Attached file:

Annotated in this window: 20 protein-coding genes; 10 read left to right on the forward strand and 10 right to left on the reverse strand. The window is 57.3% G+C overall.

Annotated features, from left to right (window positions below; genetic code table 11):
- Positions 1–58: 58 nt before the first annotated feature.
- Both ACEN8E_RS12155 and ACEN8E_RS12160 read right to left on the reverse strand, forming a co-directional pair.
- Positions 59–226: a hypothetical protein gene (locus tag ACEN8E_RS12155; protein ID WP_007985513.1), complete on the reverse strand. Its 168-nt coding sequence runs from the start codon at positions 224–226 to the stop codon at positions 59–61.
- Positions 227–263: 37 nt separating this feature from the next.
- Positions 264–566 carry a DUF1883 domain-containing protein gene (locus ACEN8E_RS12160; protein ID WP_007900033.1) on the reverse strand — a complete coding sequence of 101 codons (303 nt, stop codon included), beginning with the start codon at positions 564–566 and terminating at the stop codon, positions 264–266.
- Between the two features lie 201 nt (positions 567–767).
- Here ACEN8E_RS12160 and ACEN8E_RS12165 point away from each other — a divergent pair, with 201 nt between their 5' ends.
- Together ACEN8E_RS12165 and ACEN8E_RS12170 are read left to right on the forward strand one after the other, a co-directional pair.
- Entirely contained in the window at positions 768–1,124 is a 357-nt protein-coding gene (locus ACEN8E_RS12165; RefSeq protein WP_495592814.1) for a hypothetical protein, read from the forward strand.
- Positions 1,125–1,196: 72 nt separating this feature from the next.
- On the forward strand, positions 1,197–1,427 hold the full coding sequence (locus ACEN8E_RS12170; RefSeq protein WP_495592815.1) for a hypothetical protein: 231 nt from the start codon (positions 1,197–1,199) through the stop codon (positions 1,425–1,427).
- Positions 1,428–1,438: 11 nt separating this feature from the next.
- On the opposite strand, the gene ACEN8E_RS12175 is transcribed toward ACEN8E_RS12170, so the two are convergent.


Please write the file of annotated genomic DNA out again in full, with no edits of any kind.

Annotated in this window: 20 protein-coding genes; 10 read left to right on the forward strand and 10 right to left on the reverse strand. The window is 57.3% G+C overall.

Annotated features, from left to right (window positions below; genetic code table 11):
- Positions 1–58: 58 nt before the first annotated feature.
- Both ACEN8E_RS12155 and ACEN8E_RS12160 read right to left on the reverse strand, forming a co-directional pair.
- Positions 59–226: a hypothetical protein gene (locus tag ACEN8E_RS12155; protein ID WP_007985513.1), complete on the reverse strand. Its 168-nt coding sequence runs from the start codon at positions 224–226 to the stop codon at positions 59–61.
- Positions 227–263: 37 nt separating this feature from the next.
- Positions 264–566 carry a DUF1883 domain-containing protein gene (locus ACEN8E_RS12160; protein ID WP_007900033.1) on the reverse strand — a complete coding sequence of 101 codons (303 nt, stop codon included), beginning with the start codon at positions 564–566 and terminating at the stop codon, positions 264–266.
- Between the two features lie 201 nt (positions 567–767).
- Here ACEN8E_RS12160 and ACEN8E_RS12165 point away from each other — a divergent pair, with 201 nt between their 5' ends.
- Together ACEN8E_RS12165 and ACEN8E_RS12170 are read left to right on the forward strand one after the other, a co-directional pair.
- Entirely contained in the window at positions 768–1,124 is a 357-nt protein-coding gene (locus ACEN8E_RS12165; RefSeq protein WP_495592814.1) for a hypothetical protein, read from the forward strand.
- Positions 1,125–1,196: 72 nt separating this feature from the next.
- On the forward strand, positions 1,197–1,427 hold the full coding sequence (locus ACEN8E_RS12170; RefSeq protein WP_495592815.1) for a hypothetical protein: 231 nt from the start codon (positions 1,197–1,199) through the stop codon (positions 1,425–1,427).
- Positions 1,428–1,438: 11 nt separating this feature from the next.
- On the opposite strand, the gene ACEN8E_RS12175 is transcribed toward ACEN8E_RS12170, so the two are convergent.